1. Relentless focus on results.  The bottom line for every marketing professional is the ability to generate the awareness and leads necessary to achieve the revenue goals of the company. All the creativity and cleverness in the world won’t save a marketing VP who can’t feed the sales funnel. Most often, the sales department needs a steady supply of qualified sales leads to make their numbers. Marketing VPs who deliver leads consistently are worth their weight in gold.
  2. A forward-looking approach to the business. Great Marketing VPs are strong tacticians but they are also highly strategic in their approach to the business. They strive to ensure that the company’s message is relevant not only today but for years to come.  They are considered to be company leaders as well as departmental leaders.
  3. An ability to work well with their sales counterparts. The majority of companies split the functions of sales and marketing because they realize that these two disciplines, while complementary, are very disparate. Good marketers create service level agreements (SLAs) with sales to define qualified sales leads as well as the quantities that will be delivered on a monthly or quarterly basis. They hold up their end of the end-to-end marketing and sales process and they expect their sales colleagues to do the same.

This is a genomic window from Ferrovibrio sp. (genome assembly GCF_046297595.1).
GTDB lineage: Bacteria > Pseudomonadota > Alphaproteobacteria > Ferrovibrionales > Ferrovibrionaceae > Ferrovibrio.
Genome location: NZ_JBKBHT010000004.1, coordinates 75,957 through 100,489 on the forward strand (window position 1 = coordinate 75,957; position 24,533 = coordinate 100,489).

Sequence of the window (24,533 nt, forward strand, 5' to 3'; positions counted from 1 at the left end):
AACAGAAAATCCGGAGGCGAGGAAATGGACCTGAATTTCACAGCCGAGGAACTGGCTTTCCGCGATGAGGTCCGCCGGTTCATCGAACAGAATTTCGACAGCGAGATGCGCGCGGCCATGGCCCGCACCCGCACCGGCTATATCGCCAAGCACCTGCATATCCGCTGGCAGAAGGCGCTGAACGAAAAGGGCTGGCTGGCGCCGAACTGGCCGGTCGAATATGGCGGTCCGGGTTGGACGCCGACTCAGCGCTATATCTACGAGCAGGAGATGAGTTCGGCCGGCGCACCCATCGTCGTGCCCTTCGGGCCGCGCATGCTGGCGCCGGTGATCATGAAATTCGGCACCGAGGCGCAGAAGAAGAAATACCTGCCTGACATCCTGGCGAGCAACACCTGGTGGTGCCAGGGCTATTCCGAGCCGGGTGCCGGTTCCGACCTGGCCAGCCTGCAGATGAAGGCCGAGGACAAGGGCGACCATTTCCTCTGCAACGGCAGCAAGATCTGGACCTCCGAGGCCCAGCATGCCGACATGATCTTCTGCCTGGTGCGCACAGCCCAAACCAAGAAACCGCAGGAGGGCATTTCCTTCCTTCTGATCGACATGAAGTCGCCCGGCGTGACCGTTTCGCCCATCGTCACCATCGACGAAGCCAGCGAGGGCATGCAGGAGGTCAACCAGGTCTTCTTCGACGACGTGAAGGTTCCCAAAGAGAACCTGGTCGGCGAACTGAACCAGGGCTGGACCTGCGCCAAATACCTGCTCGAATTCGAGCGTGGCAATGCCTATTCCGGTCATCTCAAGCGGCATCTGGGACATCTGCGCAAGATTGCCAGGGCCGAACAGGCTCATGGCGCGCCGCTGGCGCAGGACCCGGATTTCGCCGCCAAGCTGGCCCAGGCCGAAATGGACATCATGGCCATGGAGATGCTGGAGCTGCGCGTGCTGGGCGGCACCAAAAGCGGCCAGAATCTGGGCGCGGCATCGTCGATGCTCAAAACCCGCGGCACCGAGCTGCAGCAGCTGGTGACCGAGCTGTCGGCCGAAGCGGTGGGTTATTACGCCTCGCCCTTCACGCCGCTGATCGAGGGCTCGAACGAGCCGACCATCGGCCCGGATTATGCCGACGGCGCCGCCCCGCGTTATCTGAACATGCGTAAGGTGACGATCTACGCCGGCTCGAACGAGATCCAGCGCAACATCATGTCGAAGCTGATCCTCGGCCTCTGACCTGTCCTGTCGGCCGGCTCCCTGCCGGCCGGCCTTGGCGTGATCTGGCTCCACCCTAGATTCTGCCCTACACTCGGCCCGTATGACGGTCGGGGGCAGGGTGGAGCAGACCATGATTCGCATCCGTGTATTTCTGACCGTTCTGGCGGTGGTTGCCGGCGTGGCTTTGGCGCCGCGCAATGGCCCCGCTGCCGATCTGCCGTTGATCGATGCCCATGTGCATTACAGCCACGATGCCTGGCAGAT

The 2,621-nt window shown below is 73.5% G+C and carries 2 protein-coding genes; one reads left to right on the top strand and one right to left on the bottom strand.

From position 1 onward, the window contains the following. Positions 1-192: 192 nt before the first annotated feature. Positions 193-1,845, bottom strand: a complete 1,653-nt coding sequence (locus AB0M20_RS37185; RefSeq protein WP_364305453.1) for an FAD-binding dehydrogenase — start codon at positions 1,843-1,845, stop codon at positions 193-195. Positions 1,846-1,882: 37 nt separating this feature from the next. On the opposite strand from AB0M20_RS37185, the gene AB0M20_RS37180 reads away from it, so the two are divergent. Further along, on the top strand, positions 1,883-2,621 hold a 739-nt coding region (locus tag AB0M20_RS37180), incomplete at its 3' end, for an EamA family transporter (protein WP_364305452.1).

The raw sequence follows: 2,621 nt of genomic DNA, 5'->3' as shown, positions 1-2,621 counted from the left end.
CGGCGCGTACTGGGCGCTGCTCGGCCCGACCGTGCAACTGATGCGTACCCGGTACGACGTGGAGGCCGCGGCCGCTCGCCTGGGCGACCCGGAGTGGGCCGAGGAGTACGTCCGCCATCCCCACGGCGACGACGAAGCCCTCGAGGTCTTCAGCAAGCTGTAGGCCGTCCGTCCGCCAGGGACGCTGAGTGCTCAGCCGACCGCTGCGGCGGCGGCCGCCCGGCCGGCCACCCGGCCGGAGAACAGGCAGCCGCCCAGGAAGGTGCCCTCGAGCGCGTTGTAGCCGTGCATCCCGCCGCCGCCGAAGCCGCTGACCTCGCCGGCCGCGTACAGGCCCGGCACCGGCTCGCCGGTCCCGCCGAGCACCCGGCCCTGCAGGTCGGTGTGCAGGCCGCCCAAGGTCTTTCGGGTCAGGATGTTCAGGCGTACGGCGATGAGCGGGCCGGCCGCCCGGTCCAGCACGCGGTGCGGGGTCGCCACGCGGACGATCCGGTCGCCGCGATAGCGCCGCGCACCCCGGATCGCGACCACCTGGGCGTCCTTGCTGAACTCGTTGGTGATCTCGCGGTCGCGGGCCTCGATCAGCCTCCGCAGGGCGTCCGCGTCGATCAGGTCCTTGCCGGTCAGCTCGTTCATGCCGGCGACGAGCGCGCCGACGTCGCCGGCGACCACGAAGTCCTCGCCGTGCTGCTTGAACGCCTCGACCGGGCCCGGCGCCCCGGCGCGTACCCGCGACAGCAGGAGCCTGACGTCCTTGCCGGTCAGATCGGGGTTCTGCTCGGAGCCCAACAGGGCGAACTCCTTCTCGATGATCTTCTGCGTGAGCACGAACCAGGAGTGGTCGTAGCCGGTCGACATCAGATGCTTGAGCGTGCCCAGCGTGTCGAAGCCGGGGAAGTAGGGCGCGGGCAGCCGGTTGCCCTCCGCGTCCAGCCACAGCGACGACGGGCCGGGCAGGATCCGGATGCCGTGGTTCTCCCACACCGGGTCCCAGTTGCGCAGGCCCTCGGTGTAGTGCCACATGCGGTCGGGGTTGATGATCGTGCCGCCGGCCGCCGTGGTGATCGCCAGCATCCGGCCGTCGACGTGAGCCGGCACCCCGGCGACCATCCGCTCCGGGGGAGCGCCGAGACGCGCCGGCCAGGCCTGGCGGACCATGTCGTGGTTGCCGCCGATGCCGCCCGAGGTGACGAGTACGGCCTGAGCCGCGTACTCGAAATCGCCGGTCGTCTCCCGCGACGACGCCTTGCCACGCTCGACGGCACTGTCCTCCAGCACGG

4. An understanding of pull marketing. 90 percent of B2B marketing companies can benefit from pull marketing (also known as inbound marketing).  Pull marketing is attraction-based and relies on low-cost techniques (including PR, SEO and social media) that get customers to come to you when they need what you are offering. Great Marketing VPs are using pull marketing to generate sales leads and revenue for companies ranging from Fortune 500 to single-person.

These are just four of the traits of excellent Marketing VPs.  You can probably add others. I hope you have such an individual guiding your marketing efforts. And if you happen to be a great Marketing VP, I hope your company recognizes and rewards you accordingly.

B2B Lead Management – 6 Best Practices

Some companies are good at generating B2B sales leads, others are good at qualifying and closing those leads, but the top performing companies, are those that leverage B2B lead management techniques and can do both.  Here are six strategies you can implement to create your own unstoppable marketing and sales machine: